When the Slate Valley Museum’s summer intern, program and visitor services assistant Estelle Kearns, asked about the possibility of organizing a small exhibition, Executive Director Sarah Kijowski couldn’t wait to hear her idea.
Kearns is a Castleton native and recent graduate of College of the Holy Cross in Worcester, Massachusetts, where she double-majored history and philosophy. Having grown up in a Slate Valley town, the slate industry isn’t new to her. And neither is the landscape. She returned home after graduation and found summer work at the museum.
“I grew up around slate,” notes Kearns. “I visited the museum as a school student in my younger years.”
Kearns’ work at the museum has taken her in many directions over the course of the last few months. She’s helped develop programs, organize fundraising events, lead tours, and research objects in the museum’s collection.
“I knew about the pencil mill in Castleton, having grown up there,” Kearns adds. “When I was doing some research and saw the pencils in the museum’s collection, I realized it was probably a story that most people don’t know about.”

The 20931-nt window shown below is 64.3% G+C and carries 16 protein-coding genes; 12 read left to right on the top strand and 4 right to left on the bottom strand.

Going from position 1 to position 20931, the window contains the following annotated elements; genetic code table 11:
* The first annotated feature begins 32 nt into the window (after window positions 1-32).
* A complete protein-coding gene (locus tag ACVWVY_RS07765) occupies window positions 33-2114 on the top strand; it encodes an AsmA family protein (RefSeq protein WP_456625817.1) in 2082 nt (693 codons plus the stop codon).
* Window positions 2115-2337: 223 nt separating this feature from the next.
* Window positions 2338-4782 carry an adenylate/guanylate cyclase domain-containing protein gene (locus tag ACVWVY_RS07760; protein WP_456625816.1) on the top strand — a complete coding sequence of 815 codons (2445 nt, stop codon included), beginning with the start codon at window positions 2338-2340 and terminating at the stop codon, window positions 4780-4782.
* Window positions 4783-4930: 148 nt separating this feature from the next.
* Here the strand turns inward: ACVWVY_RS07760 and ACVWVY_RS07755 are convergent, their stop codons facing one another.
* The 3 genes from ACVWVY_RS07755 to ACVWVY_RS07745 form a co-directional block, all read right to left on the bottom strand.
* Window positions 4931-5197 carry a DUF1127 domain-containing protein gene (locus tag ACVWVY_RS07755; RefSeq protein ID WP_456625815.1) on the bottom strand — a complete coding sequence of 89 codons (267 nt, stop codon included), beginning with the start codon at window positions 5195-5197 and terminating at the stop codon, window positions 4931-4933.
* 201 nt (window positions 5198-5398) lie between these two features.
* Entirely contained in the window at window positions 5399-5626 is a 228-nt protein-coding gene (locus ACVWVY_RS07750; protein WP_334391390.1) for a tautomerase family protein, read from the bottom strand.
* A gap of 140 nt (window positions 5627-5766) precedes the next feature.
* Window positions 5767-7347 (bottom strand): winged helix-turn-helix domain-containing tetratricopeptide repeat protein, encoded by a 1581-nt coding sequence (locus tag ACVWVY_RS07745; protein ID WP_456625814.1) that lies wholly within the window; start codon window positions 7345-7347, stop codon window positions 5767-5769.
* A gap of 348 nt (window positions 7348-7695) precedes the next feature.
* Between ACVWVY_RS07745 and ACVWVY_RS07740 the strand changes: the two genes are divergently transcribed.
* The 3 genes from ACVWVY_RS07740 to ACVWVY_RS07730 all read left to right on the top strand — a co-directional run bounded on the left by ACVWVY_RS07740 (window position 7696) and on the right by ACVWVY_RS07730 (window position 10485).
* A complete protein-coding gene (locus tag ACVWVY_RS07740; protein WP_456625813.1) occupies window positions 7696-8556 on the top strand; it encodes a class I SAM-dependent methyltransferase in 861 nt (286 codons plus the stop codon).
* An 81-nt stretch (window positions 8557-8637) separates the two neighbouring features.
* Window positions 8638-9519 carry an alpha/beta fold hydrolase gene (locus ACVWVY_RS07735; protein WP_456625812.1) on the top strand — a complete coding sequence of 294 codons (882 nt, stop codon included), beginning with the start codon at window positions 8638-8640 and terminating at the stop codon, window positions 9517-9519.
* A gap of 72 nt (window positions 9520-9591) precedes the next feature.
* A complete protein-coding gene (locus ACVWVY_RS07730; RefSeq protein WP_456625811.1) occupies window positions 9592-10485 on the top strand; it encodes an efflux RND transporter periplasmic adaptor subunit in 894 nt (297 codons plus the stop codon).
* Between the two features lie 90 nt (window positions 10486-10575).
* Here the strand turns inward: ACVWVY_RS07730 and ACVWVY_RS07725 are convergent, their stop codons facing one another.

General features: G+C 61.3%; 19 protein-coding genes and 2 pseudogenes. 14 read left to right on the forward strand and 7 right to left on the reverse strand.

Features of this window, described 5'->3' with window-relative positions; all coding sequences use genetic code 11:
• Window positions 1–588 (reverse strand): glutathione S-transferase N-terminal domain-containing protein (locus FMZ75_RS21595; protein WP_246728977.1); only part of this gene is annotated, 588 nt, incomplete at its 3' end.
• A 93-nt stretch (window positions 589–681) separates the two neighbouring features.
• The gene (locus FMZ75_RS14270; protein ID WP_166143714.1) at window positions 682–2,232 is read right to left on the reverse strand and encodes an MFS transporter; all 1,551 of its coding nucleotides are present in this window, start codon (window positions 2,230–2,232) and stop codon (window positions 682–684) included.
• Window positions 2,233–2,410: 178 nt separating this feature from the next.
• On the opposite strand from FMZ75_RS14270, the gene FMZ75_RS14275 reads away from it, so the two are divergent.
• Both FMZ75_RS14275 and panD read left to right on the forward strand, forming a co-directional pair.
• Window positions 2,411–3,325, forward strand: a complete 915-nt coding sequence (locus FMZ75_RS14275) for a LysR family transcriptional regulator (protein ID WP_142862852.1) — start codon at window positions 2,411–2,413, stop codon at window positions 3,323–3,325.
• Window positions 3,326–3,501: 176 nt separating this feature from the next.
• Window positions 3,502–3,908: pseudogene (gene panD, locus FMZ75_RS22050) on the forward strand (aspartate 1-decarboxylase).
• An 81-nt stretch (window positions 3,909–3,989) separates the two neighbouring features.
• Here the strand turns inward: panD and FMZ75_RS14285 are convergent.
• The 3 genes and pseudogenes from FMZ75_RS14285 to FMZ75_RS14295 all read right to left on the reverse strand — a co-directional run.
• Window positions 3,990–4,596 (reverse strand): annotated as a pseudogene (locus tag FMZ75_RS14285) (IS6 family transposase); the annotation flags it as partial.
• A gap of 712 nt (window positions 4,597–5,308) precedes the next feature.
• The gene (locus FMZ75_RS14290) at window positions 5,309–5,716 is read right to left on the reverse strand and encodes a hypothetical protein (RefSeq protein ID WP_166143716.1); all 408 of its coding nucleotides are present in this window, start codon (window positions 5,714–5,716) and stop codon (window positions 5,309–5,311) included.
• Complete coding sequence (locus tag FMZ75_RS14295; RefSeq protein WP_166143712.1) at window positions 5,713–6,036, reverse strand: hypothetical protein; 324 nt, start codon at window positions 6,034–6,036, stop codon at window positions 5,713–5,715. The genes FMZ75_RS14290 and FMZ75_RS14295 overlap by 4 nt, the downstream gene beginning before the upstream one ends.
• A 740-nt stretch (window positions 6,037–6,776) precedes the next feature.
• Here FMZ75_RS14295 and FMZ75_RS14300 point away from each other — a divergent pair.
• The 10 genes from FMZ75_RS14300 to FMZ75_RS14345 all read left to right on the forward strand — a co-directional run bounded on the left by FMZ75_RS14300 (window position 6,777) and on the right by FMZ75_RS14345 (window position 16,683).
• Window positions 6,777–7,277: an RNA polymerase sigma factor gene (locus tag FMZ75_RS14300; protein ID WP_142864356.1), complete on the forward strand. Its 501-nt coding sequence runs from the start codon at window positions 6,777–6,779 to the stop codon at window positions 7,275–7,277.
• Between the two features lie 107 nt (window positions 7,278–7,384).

The idea of juxtaposing an industrial topic with art is also something that intrigued Kearns. That’s when she went to Sarah Kijowski with the idea of an exhibit that blends historic narrative with locally produced contemporary art connected to the same location.
“My dad paints. He paints natural scenes of the area,” Kearns said. “And it struck me that those natural scenes are where the old mill used to be. The mills and many slate quarries that were used and are no longer active have sort of been reclaimed by nature and they’re now part of those scenes. I thought it would be interesting to tell the story of those pencils alongside visual representations of how the landscape they were crafted in appears now, many, many years after the mill closed.”
The resulting exhibit, Made in Castleton: Paintings and Pencils, will offer an historical overview of the production of slate pencils, which were carved out of slate and used to write or draw on slate chalkboards. The installation will also feature paintings by Tom Kearns, also of Castleton, who takes his inspiration from the early morning scenes of nature on Lake Bomoseen and the surrounding area.
“This exhibit explores a little-known topic, that of slate pencils,” remarked Kijowski. “But it also helps root us in a location, to help us see the industrial landscape as a piece of a larger landscape. Part of what we want to do here at the museum is help cultivate a sense of place… what is the Slate Valley? Estelle’s exhibition is one way for us to explore one corner of it.”
The new exhibition will open with a reception on Friday, Sept. 23 from 7-9 p.m at Slate Valley in Granville, New York. The price to attend the opening is $10, or free for museum members. Anyone with questions can call the museum at 518-642-1417 or email email@example.com.